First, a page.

The invention will be better understood and other purposes, details and advantages of the latter will appear more clearly from the following explanatory description of several forms of embodiment of devices according to the invention, given solely by way of example with reference to the appended non-limitative drawings wherein:
FIG. 1 diagrammatically illustrates the main members of a bistable electromagnetic relay according to the invention;
FIG. 2 diagrammatically shows the main members of a monostable electromagnetic relay according to the invention;
FIGS. 3 and 4 illustrate modified shapes of the flux-conductive armatures of the movable part of the relays according to the invention shown in FIGS. 1 and 2, respectively;
FIG. 5 is a complete, presently preferred, form of embodiment of a bistable relay device according to the invention, showing several identical movable parts associated in series;
FIG. 6 illustrates another form of embodiment of the portion of the movable part comprising the magnet and the flux-conductive armatures in a bistable-type relay; and
FIG. 7 shows another form of embodiment of the portion of the movable part comprising the magnet and the flux-conductive armatures in a monostable-type relay.
Referring to FIGS. 1 and 3, the above-mentioned stationary system of the device according to the invention, which in the case considered is a bistable relay, is made up of an energizing coil 11 with a core 12 passing therethrough and of stationary flux-conductive yokes 13a, 13b secured respectively to each end of the core. The yokes 13a, 13b have their ends 14a, 14b parallel to one another and located in two respective air-gap regions 15a, 15b of the relay movable part 16 shown partially in FIGS. 1 and 3. The latter is caused to move longitudinally to the right or to the left (in the Figures considered), i.e. in perpendicular relationship to the direction of magnetization N-S of its permanent magnet 17. The movable part 16 also comprises two flux-conductive metal armatures 18, 19 secured to the opposite pole faces N.sub.1, S.sub.1, of the magnet 17. The movable part 16 is normally completed by a contact support (not shown in FIGS. 1 to 4) rigidly secured to the assembly constituted by the magnet 17 and the armatures 18 and 19. In the bistable relay structure presently described it is seen that the armature 19 is bent on either side of the magnetizing axis N-S to form with the other armature 18 the two air-gap regions 15a, 15b corresponding to the definition given in the foregoing. More precisely, each of the armatures 18 and 19 forms two arms extending respectively on either side of the magnetizing axis N-S. The ends 20a, 20b of the arms of armature 19 are bent at right angles towards the respective ends 21a, 21b of the arms of armature 18 and outside the said ends with respect to the magnet 18. In the structure represented in FIG. 1, the air-gap regions 15a, 15b are defined between the bent ends of the arms of armature 19 and the edges of the straight ends of the arms of armature 18. In contrast ot this arrangement, the mutually confronting ends 20a, 21a and 20b, 21b of the arms of the armatures 18 and 19 shown in FIG. 3 are all bent at right angles towards one another so as to define larger air-gap regions. This, in particular, allows the force which applies or "sticks" the movable part to the ends of the yokes to be adjusted by suitably selecting the dimensions of the mutually confronting surfaces.
In the monostable relay structure according to FIGS. 2 and 4, i.e. the relay structure having a single stable position when the coil is not energized, the stationary system comprising the coil 11, the core 12 and the yokes 13 is not notably modified as compared with the bistable structure. Also the contact support (not shown) connected to the movable part is of the same nature. As a matter of fact, only the structure of the flux-conductive armatures 28 and 29 secured to the magnet 17 is different. Thus, the armature 28 is provided with a single arm 27 (extending towards the left in the Figures considered), whereas the armature 29 has two arms extending on either side of the axis N-S as previously. The end 30a of the first arm 31 of the armature 29 is as previously bent at right angles towards the end 32 of the single arm 27 and outside the latter with respect to the magnet 17, so as to define an air-gap region 25a identical with the air-gap region 15a of the bistable structure. The end 14a of the yoke 13a is therefore located in this air-gap region. On the other hand, the second arm 35 of armature 29 is provided with two ends 30b, 36 parallel with the end 30a of the arm 31, so that the air-gap region 25b in which the end 14b of yoke 13b is located is formed between the two parallel ends 30b, 36 of the same arm 35. As previously, the end 32 of the single arm 27 may, if desired, be bent at right angles in the direction of the arm 31 to thus define a large air-gap region. This modification is illustrated in FIG. 4.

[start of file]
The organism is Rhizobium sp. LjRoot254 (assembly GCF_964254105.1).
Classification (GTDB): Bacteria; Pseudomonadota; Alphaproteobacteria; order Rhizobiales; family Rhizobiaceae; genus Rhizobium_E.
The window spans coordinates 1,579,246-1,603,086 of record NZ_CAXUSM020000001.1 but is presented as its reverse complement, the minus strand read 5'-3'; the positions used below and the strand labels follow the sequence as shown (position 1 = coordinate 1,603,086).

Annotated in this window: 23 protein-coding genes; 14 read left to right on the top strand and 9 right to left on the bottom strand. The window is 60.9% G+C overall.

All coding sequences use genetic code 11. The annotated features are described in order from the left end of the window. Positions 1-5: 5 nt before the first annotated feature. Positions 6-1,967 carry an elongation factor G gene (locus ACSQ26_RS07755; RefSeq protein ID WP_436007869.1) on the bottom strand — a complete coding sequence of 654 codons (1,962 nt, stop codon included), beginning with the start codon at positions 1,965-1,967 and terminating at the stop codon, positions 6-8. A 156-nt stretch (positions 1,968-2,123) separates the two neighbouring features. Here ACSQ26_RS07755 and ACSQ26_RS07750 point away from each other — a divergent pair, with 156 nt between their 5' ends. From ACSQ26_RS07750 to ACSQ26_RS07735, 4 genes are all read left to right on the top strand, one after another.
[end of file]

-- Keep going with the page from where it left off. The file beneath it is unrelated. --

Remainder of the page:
In another respect, the various arms of the metal armatures may be made by any suitable method (e.g. the arms may be welded on or set in a U-shaped member in the case of the monostable structure). FIGS. 7 and 8, however, show two presently preferred forms of embodiment relating to bistable and monostable relays, respectively, wherein the metal armatures 18, 19 and 28, 29 are obtained from correspondingly shaped sections, respectively. Each section is severed to the desired dimensions, i.e. into pieces the length a of which corresponds to the width of the pole face of the magnet 17 to which the pieces are thereafter secured.
It should be noted that in the forms of embodiment just described all the air-gap regions 15a, 15b or 25a, 25b of one and the same movable part have their centres coinciding with a single axis X--X' parallel with the direction of displacement of the movable part. This eliminates the risk of the latter becoming jammed during an operation as a result of a slight swivelling of its movable part with respect to its normal rectilinear trajectory, which is a frequent occurrence in a great number of known systems where the air-gap regions are distributed on several parallel axes.